[next] [prev] [up] Date: Sun, 17 Dec 95 02:41:02 -0500 (EST)
[next] [prev] [up] From: Dan Hoey <hoey@aic.nrl.navy.mil >
[next] ~~~ [up] Subject: Presenting Rubik's Cube

A few weeks ago I mentioned the old problem of finding a presentation
of the Rubik's cube group in terms of the usual generators. This was
posed by Singmaster over 15 years ago, and as far as I know has never
been addressed. I've made some progress.

I work using a specially selected set of generators, rather than the
usual generators given for the cube. First I give presentations
separately for the permutation groups of the corners and edges, and
the orientation groups of the corners and edges. Then I join the
permutation groups with their respective orientation groups to form
the wreath groups, which describe the possible motions of the
respective piece types. I join the two wreath groups in such a way
that the permutation parity of the two is equal. Finally, I discuss a
method of converting to the usual generators.

In Coxeter and Moser's _Generators and Relations for Discrete Groups,
2nd ed_ I found Coxeter's presentation 6.271 for the symmetric group
on {1,2,...,n}, n even.  With a modest change of variables, his
presentation is on generators
    v=(1 2) and s=(2 3 ... n)                                ((1))
and relators
    v s^(n-2) (v s^-1)^(n-1),
    (s^-1 v s v)^3, and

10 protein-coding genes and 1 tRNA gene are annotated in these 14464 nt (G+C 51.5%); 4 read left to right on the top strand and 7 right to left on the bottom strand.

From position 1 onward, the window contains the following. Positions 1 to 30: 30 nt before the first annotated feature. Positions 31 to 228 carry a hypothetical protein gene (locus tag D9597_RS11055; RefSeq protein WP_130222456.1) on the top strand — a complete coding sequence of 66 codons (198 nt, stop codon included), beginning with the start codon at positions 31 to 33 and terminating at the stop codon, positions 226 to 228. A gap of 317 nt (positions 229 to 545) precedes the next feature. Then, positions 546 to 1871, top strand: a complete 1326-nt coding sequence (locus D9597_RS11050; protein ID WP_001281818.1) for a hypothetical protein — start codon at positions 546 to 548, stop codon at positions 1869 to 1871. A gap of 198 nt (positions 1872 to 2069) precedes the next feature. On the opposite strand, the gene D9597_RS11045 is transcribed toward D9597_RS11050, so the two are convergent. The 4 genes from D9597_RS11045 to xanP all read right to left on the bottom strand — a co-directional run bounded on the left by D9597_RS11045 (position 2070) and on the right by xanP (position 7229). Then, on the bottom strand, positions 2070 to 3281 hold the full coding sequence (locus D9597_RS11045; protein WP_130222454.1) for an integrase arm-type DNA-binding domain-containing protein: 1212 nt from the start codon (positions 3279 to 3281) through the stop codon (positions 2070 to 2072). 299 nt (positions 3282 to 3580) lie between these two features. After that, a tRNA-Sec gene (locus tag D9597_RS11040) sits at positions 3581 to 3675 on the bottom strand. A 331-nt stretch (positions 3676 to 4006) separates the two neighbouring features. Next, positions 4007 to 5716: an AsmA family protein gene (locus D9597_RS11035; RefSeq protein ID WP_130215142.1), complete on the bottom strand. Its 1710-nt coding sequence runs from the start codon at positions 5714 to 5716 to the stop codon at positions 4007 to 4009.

((s^-1 v)^i (s v)^i)^2,            i=2,...,n/2-1.        ((2))
Here n will be 8 or 12 to present the group of the permutations of
corners or edges, respectively.

The orientation group of the corners (or edges) is the direct product
of n-1 cyclic groups, which can be presented with generators
         r_1=(1)+(3)-, ...,
     r_(n-2)=(1)+(n)-,      ((3))
where (k)+ indicates a reorientation of piece k in place and (k)-
indicates the inverse reorientation.  The relators here are
     r_i^d,            (d=3 (corners) or 2 (edges)), and
     r_i r_j r_i^-1 r_j^-1,            0 <= i < j <= n-2.     ((4))

I generate the wreath group with the union of the generators ((1,3)).
The added relators
     v r_0 v r_0
     v r_i v r_0 r_i                   i=1,...,n-2,
     s^-1 r_i s^i r_(i+1)^-1           i=0,...,n-3, and
     s^-1 r_(n-2) s^i r_0^-1                                 ((5))
will permit moving the r_i to the end of a word, after which the
previous relators ((2)) and ((4)) may be used to manipulate the parts
separately, just as a Rubik's cube solvers can perform any needed
permutations before reorientations.

In the wreath group, the r_i are conjugate to each other.  The third
line of ((5)) may be used to define r_k = s^-k r_0 s^k, so I eliminate
r_1,...,r_(n-1) and write r_0 as r.  The last line of ((5)) is then a
consequence of s^(n-1)=e, which is implied by ((2)), according to
Coxeter.  The conjugacy also lets me rewrite ((4)) as
     r^d,            (d=3 (corners) or 2 (edges)), and
     s^-j r s^j r' s^-j r' s^j r,      j=1,...,(n-2)/2.      ((6))

As the discussion turns to working with corners and edges together, I
write cs,cr and es,er for the respective generators. I use a single
generator v that acts on both corners and edges, to ensure that the
corner permutation has the same parity as the edge permutation. Since
any identity in {v,cs,cr} must use an even number of v's, the identity
will hold in the when the v operates on edges as well; similarly for